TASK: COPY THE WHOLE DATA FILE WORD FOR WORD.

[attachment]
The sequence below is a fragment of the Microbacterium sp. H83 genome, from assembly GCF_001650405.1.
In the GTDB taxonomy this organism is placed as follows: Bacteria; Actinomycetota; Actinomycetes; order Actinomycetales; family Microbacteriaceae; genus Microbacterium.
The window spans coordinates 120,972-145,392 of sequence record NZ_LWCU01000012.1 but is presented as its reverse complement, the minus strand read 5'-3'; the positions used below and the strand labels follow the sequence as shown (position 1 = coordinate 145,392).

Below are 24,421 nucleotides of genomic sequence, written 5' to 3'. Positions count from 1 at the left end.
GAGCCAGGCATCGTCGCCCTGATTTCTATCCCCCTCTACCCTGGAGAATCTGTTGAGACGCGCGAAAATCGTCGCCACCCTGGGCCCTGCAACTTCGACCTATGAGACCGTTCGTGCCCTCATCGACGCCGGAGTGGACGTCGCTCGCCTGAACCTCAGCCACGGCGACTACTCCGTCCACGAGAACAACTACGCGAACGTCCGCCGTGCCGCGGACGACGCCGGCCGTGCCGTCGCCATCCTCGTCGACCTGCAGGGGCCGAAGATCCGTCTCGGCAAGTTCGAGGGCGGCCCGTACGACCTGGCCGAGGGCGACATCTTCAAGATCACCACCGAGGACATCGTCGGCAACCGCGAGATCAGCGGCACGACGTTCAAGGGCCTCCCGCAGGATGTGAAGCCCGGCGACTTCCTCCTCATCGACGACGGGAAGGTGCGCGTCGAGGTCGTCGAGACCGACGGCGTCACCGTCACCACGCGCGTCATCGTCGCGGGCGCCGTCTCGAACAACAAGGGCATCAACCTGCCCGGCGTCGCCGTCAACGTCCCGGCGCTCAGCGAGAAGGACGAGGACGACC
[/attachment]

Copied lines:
The sequence below is a fragment of the Microbacterium sp. H83 genome, from assembly GCF_001650405.1.
In the GTDB taxonomy this organism is placed as follows: Bacteria; Actinomycetota; Actinomycetes; order Actinomycetales; family Microbacteriaceae; genus Microbacterium.
The window spans coordinates 120,972-145,392 of sequence record NZ_LWCU01000012.1 but is presented as its reverse complement, the minus strand read 5'-3'; the positions used below and the strand labels follow the sequence as shown (position 1 = coordinate 145,392).

Below are 24,421 nucleotides of genomic sequence, written 5' to 3'. Positions count from 1 at the left end.
GAGCCAGGCATCGTCGCCCTGATTTCTATCCCCCTCTACCCTGGAGAATCTGTTGAGACGCGCGAAAATCGTCGCCACCCTGGGCCCTGCAACTTCGACCTATGAGACCGTTCGTGCCCTCATCGACGCCGGAGTGGACGTCGCTCGCCTGAACCTCAGCCACGGCGACTACTCCGTCCACGAGAACAACTACGCGAACGTCCGCCGTGCCGCGGACGACGCCGGCCGTGCCGTCGCCATCCTCGTCGACCTGCAGGGGCCGAAGATCCGTCTCGGCAAGTTCGAGGGCGGCCCGTACGACCTGGCCGAGGGCGACATCTTCAAGATCACCACCGAGGACATCGTCGGCAACCGCGAGATCAGCGGCACGACGTTCAAGGGCCTCCCGCAGGATGTGAAGCCCGGCGACTTCCTCCTCATCGACGACGGGAAGGTGCGCGTCGAGGTCGTCGAGACCGACGGCGTCACCGTCACCACGCGCGTCATCGTCGCGGGCGCCGTCTCGAACAACAAGGGCATCAACCTGCCCGGCGTCGCCGTCAACGTCCCGGCGCTCAGCGAGAAGGACGAGGACGACC